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search, you will find that the men who have distinguished themselves on this field, and contributed most largely to the advancement of human knowledge, are not the men who have trodden the beaten track of their fathers, governed by the precedents of opinion, and content to retail old ideas, but the bold, the fearless, the original, the radical investigators of truth. These are the men who have made their mark on the thinking of the world. Lord Bacon, in laying down the fundamental principles which should govern all investigation, and by those principles exposing the sophistries practiced by the schoolmen of the dark ages ;-Sir Isaac Newton, in that profound inquiry after truth by which he at length discov. ered the great law that gives regularity and harmony to the motion of the heavenly bodies ;-Dr. Franklin, in catching the lightnings of beaven with a key, and resolving their phenomena into an electrical agency;
our own illustrious Morse, the inventor of the electric telegraph, in conceiving both the idea and the mechanism by which he could give a tongue to this agency;-John Locke, in his deep exploration of the origin of knowledge, correcting many of the cherished errors of former times :—these, and men of like stamp, were intellectual radicalists, going to the bottom of things, advancing beyond the ideas which had preceded them, and cutting for themselves and for the world new channels in the great domain of thought. Plato did this in his age, and Aristotle in his age. Such men refuse to bow to the authority of mere precedents. Assuming that ideas must at last rule the world, they not only drive the plowshare of truth into the errors of the past, but also greatly enlarge the kingdom of human ideas. True, they may sometimes go astray; they may delude themselves and mislead others; yet to this class of men the world is mainly indebted for those sciences that have conferred such exalted honors on our nature, as well as those arts and inventions which have done so much to improve the condition of mankind. But for their life and mental activity, the intellectual status of earth would be stationary, perhaps retrogressive.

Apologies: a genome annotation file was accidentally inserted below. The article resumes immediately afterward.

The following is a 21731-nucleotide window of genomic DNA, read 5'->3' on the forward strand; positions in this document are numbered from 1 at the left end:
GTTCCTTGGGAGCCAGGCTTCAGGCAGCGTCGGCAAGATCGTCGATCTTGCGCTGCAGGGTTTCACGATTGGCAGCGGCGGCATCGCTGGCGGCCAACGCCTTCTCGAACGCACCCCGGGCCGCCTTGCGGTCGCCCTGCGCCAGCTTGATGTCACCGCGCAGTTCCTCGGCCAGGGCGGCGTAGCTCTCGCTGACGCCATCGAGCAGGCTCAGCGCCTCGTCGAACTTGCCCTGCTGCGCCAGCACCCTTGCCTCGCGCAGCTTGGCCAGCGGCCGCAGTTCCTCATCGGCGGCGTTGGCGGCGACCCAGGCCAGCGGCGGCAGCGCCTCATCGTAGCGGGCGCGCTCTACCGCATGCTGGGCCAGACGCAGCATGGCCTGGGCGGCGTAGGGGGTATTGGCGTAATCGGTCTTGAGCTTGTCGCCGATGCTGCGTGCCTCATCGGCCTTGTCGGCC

Passing out of the circle of pure science into the sphere of reformatory movements, we find that the progress of the world is largely due to the same style of agency. A reform supposes an evil existing in human society, intrenched in some fundamental error of thought, or fortified by some vicious feeling, or,—what is generally the fact,-supported by both of these causes in combination. Now, in the very nature of things, a reformer must attack this evil; he must make an exhibition of its nature; he must reason about it; he must try it by some standard of truth; he must make an appeal to the conscience of men; and in doing ibis, he must of pecessity lay the axe at the root of the tree. He proposes a fundamental change in the notions and practice of men; and this can be gained only by truth as fundamental as the change itself. The truth must be as deep as the error -- deep enough, at least, to go to the bottom of the error.
Take an example: